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Salman Khan on Classrooms of the Future

By Kim Marshall

The article: “Toward a One World Schoolhouse: Interview with Sal Khan” by Ari Pinkus in Independent School, Winter 2015 (74 2, pp. 42-46);
In this Independent School interview by Ari Pinkus, the founder of Khan Academy describes how it evolved from a few brief math lessons for Nadia, his 12-year-old cousin in New Orleans, to a website with thousands of free online tutorials in history, civics, economics, finance, biology, chemistry, physics, astronomy, cosmology, computer science, health care, medicine, music, art history, and more—with 16 million registered users.
Here are some of Mr. Khan’s thoughts on the future of K-12 teaching and learning:
• Mr. Khan is critical of what he calls the “Prussian model” of moving classes through the curriculum in lockstep. When a student gets a C on a mathematics test and the class moves on, that student has some missing pieces for the next step in the curriculum, and over a period of years, those “Swiss cheese” holes accumulate, making success extremely challenging. “Algebra is not inherently difficult,” says Mr. Khan, “but it becomes hard to master if you have gaps in your understanding of exponents or decimals or negative numbers.”
• Mr. Khan believes that online lessons are particularly important in highly sequential subjects like mathematics and science, where mastery of building blocks is essential to higher-level challenges—but his online tutorials in other subjects have also been warmly received.
• Mr. Khan’s brief lessons encourage students to master curriculum building blocks at their own pace and “take agency” for their learning. “The most important skill that anyone can learn is how to learn,” he says. “Students tend not to learn how to learn when they are forced-marched through a curriculum and focus only on what they are told to do next.” He envisions classrooms where students set their own learning goals, pace themselves, draw on help from peers and adults, and “pull knowledge their way rather than having it pushed onto them.”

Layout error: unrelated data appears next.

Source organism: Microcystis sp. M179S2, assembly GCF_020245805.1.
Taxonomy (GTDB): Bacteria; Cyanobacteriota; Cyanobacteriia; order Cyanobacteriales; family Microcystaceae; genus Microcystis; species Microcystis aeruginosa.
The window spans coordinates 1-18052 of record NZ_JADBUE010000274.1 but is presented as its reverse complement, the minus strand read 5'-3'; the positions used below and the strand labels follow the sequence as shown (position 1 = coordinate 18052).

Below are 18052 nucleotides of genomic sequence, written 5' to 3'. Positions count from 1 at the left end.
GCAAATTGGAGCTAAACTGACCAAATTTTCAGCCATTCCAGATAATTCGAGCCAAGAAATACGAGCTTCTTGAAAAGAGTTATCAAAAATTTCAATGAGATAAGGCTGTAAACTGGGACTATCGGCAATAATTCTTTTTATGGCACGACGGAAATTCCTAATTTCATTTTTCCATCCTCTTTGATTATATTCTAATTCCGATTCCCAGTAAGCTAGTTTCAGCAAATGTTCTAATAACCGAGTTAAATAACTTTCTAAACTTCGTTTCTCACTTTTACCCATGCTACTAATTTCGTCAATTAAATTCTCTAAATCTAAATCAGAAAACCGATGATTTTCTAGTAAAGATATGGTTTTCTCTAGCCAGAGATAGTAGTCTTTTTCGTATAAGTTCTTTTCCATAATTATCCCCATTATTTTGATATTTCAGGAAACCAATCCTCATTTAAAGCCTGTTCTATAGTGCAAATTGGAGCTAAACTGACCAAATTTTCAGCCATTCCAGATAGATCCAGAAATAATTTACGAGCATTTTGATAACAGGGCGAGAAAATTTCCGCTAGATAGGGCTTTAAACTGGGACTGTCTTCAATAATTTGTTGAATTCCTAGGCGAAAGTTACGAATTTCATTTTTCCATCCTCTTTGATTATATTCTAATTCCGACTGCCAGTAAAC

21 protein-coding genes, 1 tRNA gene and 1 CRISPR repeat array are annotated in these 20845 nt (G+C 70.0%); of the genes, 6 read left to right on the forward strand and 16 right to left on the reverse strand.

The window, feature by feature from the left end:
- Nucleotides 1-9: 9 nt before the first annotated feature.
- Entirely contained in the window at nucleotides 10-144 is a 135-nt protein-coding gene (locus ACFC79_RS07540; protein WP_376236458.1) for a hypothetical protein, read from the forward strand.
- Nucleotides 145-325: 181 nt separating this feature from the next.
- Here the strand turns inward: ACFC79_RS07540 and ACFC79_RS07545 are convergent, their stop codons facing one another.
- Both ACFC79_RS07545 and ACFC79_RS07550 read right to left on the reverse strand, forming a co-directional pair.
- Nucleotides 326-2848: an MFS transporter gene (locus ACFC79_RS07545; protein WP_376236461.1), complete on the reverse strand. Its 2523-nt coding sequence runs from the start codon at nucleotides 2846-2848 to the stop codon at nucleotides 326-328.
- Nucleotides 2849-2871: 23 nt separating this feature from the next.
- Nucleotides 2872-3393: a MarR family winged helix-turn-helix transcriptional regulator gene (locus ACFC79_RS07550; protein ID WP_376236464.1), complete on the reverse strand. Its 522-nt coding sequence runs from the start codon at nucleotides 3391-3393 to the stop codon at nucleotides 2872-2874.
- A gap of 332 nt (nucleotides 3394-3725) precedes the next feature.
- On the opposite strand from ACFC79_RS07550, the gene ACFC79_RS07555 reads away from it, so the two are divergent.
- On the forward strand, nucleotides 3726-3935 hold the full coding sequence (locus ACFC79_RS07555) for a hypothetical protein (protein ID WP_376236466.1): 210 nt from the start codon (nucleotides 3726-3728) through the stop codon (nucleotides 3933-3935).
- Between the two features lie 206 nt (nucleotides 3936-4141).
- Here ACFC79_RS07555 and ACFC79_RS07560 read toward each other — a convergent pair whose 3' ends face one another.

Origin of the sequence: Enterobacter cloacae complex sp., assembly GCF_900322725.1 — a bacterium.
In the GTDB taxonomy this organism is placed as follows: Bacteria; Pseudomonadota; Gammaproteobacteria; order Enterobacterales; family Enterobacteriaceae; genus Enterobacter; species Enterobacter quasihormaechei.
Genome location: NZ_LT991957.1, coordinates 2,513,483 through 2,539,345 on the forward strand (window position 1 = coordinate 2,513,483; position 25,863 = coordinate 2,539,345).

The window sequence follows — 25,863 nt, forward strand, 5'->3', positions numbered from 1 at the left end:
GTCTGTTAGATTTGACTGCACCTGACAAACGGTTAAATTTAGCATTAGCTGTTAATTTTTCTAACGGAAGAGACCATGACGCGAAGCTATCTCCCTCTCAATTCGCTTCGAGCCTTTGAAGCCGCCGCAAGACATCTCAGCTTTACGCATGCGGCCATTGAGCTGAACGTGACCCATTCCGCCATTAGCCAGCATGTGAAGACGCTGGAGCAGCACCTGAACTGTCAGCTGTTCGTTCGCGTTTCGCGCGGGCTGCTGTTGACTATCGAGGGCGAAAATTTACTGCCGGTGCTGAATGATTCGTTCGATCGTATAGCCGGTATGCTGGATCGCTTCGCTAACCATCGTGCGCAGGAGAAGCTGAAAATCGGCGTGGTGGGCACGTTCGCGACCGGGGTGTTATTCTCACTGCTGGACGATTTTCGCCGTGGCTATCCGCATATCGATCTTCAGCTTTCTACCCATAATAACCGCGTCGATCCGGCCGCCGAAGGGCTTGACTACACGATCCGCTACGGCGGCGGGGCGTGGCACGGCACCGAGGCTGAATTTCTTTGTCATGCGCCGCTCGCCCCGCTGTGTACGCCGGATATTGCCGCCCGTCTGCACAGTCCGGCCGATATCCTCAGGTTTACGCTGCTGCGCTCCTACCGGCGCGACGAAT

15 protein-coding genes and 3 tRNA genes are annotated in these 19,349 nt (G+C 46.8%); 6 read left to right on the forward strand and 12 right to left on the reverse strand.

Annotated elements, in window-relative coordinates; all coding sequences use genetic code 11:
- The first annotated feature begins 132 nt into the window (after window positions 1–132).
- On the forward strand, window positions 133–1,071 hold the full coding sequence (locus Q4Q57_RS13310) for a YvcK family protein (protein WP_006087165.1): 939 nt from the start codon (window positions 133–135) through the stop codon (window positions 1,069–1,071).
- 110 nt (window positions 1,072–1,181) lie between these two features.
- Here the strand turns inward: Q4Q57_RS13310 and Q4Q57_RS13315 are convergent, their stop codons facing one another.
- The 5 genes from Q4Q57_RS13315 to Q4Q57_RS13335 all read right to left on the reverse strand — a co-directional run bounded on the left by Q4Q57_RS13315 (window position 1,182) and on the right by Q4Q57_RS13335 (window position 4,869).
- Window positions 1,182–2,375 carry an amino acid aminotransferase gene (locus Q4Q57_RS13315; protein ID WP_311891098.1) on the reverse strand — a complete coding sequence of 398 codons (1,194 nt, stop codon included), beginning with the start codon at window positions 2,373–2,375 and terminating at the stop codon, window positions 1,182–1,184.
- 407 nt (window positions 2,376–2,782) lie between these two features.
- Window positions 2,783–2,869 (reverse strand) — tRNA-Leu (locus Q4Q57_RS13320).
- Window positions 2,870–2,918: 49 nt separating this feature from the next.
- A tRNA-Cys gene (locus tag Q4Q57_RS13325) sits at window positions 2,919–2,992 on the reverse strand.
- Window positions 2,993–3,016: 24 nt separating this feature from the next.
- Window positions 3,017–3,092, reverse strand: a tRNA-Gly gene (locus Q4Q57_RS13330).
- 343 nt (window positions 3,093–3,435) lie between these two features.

• “I believe that what we now call ‘teenage angst’ is really nothing more than a hunger for responsibility and agency in a world where teens have very little,” says Mr. Khan. He believes adolescents will be much happier and more engaged if they are given opportunities to tutor and mentor younger students and contribute to society in meaningful ways.
• One of the most important outcomes of using online tutorials is to “Elevate the role of the teacher from lecturer to master mentor-coach-inspirer,” he says. “Lectures can be OK sometimes, but most of the awesomeness of deep learning happens when teachers and students discuss and explore side by side.” With a lot of basic curriculum content handled in online tutorials, teachers are liberated to work more closely and informally with students as they inquire, explore, cooperate, debate, and grow as learners.
• Mr. Khan believes schools should open large blocks of time in the schedule and get students deeply engaged in projects that are then developed into personal portfolios. These might be open-ended science inquiries, computer programs, or dance performances.
• Preparation for college success is one of the most social-class-determined areas of education, says Mr. Khan, with children of affluent and educated families having significant advantages. His partnership with the College Board aims to level the playing field by offering free online preparation for post-secondary learning.
How is Nadia doing now? Ten years ago, says Mr. Khan, she was on her way into the slower mathematics track and believed she was inherently not good at mathematics. “Three years later, she was one of the youngest students in New Orleans to be taking calculus,” he says.
“This was the first example of many that made me believe that a fixed mindset toward learning, coupled with accumulated gaps in foundations (as opposed to some kind of innate lack of ability), was the key reason why most students struggled in mathematics.”
Nadia recently graduated from Sarah Lawrence College and is thinking about going to medical school.
Summary reprinted from Marshall Memo 568, 5 January 2015.

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